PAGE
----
JOHN P. UTZ, M.D.; ALBERT TREGER, M.D.
Thirty years ago this June, Fleming1 first reported the antibacterial action of cultures of Penicillium, thus in one sense inaugurating the Antibiotic Era. During this period many antibiotics have been developed and used successfully in treating bacterial diseases. However, only two mycoses, actinomycosis and nocardiosis, have responded to any of these antibacterial drugs. In the four years since a symposium on the therapy of systemic fungal infections,2 a number of new and promising antifungal drugs have been developed, and one of these, amphotericin, has been given clinical trials in a large number of patients. These considerations have prompted this present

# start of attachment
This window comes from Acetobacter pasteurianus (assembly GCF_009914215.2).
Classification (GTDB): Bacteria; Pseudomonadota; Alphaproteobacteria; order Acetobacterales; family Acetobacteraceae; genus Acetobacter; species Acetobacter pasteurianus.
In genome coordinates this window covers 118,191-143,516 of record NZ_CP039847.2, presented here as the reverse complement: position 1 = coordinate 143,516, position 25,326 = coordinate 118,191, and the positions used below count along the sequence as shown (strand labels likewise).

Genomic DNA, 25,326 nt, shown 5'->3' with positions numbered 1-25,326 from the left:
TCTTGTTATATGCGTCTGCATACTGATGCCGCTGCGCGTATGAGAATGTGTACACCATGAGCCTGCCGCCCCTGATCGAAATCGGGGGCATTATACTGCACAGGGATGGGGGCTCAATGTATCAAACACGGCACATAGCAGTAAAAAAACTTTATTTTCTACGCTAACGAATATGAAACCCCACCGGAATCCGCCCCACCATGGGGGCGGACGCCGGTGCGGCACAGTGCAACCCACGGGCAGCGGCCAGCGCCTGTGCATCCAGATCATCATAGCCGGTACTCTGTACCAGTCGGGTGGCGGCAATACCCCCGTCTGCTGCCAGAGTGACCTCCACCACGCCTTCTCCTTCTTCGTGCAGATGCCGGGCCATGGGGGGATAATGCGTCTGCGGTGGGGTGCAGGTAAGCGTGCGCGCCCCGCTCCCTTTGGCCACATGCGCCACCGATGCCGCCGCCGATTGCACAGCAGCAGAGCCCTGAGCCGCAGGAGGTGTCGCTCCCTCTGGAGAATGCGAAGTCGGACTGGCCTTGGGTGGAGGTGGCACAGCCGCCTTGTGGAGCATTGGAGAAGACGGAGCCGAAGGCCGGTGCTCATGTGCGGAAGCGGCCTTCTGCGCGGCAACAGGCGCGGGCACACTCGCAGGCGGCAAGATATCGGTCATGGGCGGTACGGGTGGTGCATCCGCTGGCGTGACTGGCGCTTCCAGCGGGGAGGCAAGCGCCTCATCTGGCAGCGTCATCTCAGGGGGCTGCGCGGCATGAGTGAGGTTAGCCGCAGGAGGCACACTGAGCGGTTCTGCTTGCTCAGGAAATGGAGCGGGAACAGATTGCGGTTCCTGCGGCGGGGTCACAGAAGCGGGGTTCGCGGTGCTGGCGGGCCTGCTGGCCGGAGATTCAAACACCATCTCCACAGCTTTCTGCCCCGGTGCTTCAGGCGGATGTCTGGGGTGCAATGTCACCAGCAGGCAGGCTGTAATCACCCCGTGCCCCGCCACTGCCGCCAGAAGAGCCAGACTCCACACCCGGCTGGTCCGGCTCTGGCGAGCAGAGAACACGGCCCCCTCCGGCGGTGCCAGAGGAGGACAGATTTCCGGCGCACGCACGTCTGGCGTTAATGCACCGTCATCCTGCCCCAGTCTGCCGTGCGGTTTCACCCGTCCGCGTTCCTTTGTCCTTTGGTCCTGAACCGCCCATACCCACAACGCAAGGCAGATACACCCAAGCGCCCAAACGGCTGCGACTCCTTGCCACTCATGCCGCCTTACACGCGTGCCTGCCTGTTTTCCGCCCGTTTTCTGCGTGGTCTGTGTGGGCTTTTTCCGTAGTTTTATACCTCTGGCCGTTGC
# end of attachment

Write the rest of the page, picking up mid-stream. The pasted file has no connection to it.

UTZ JP, TREGER A. THE CURRENT STATUS OF CHEMOTHERAPY OF SYSTEMIC FUNGAL DISEASE1. Ann Intern Med. ;51:1220–1229. doi: 10.7326/0003-4819-51-6-1220
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Published: Ann Intern Med. 1959;51(6):1220-1229.
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